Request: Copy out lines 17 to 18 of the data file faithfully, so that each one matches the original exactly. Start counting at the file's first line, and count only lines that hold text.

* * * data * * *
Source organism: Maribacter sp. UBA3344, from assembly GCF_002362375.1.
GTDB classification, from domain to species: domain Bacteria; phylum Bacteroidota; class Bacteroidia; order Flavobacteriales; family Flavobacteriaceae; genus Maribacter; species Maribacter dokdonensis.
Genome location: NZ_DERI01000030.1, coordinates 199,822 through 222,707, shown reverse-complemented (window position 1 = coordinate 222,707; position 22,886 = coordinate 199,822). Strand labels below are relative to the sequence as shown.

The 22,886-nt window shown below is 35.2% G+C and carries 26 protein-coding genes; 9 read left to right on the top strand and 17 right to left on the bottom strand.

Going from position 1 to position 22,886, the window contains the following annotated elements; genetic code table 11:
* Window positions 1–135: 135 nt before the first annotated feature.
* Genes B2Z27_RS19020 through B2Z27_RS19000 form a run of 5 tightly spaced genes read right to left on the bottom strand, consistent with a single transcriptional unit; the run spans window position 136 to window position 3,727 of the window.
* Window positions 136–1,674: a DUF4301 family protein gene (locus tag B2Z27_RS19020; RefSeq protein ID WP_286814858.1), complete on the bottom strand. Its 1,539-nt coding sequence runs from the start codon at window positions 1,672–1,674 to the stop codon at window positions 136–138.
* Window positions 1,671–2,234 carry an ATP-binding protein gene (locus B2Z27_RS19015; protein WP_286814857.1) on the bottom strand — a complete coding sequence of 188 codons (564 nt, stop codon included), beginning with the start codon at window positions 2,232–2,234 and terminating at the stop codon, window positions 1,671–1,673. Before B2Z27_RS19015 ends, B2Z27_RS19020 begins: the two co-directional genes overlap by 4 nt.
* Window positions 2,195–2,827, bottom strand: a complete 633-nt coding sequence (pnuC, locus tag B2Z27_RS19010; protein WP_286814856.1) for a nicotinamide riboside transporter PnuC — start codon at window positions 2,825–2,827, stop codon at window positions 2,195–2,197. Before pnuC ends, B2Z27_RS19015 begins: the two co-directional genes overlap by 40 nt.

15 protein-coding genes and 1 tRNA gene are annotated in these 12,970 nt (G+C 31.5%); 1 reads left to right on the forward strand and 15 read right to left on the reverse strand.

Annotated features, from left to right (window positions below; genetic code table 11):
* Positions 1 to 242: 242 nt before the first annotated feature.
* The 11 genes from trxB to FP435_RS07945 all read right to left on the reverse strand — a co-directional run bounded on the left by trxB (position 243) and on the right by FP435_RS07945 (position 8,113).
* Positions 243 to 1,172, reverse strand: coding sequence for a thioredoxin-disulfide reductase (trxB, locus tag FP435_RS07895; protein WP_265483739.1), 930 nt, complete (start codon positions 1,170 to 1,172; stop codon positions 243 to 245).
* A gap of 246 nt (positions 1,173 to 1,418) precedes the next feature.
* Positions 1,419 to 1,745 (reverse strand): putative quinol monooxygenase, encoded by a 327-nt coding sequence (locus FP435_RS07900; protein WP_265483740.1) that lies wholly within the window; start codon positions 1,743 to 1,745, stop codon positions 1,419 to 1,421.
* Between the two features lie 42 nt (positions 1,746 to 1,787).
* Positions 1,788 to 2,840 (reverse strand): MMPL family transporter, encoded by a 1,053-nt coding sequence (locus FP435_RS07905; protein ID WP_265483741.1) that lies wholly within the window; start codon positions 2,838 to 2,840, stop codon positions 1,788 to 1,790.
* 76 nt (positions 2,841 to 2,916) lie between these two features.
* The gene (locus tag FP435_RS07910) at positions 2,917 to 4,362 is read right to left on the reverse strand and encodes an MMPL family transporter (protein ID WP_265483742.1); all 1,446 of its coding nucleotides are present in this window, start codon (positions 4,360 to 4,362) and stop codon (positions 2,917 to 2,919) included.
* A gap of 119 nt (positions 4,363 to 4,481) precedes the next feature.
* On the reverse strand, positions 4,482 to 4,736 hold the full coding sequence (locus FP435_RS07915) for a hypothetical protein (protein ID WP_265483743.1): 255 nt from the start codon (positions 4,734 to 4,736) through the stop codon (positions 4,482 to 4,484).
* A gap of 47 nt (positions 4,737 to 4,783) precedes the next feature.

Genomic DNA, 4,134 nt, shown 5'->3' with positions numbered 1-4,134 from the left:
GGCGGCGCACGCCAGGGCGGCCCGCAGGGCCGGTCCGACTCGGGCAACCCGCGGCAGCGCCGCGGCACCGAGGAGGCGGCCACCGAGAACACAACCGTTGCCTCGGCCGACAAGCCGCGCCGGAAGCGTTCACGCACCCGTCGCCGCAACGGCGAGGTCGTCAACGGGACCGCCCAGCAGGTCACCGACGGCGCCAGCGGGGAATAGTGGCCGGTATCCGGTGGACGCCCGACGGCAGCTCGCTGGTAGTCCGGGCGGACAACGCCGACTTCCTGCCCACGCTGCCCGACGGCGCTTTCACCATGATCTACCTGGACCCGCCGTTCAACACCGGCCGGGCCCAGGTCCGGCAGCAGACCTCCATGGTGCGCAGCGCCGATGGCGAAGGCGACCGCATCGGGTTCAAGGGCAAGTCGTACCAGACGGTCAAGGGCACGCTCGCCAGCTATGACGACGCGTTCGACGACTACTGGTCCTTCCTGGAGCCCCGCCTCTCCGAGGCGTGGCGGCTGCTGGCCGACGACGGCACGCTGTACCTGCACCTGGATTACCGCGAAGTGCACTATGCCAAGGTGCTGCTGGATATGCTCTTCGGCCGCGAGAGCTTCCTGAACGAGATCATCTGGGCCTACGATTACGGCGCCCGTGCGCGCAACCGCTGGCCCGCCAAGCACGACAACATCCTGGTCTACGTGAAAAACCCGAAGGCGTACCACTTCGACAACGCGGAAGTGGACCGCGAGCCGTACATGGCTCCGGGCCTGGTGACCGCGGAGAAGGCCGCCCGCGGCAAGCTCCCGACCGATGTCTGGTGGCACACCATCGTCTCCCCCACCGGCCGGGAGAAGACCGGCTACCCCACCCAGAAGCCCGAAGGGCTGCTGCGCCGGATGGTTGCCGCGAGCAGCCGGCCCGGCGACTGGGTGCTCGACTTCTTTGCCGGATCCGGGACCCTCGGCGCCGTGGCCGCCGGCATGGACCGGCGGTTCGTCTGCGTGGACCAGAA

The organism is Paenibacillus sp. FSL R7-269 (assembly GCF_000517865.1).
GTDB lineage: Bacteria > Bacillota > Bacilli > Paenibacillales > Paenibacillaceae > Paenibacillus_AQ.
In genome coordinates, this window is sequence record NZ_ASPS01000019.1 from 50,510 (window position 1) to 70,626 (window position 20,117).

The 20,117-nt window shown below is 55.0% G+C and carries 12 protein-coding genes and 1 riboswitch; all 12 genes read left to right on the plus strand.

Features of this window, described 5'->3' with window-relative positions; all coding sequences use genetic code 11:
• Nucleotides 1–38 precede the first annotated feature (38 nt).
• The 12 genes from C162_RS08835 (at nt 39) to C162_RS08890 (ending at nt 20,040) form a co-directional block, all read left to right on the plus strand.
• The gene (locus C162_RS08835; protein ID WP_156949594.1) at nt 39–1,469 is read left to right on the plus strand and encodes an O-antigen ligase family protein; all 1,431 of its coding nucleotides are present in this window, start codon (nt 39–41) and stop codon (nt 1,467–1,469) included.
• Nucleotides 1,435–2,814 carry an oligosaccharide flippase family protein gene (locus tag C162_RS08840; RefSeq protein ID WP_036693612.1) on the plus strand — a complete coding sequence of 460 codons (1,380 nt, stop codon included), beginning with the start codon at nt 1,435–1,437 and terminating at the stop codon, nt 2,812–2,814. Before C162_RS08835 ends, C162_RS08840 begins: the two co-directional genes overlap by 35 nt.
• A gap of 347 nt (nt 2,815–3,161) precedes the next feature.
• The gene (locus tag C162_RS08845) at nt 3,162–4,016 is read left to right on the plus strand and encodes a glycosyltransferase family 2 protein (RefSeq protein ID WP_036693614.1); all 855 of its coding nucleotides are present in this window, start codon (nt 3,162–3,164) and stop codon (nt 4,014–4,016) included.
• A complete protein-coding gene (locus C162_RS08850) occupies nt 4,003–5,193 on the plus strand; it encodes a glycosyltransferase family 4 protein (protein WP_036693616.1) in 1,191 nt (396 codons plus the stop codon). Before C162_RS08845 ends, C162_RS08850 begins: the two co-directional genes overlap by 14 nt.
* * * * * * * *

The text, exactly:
* Positions 1,419 to 1,745 (reverse strand): putative quinol monooxygenase, encoded by a 327-nt coding sequence (locus FP435_RS07900; protein WP_265483740.1) that lies wholly within the window; start codon positions 1,743 to 1,745, stop codon positions 1,419 to 1,421.
* Between the two features lie 42 nt (positions 1,746 to 1,787).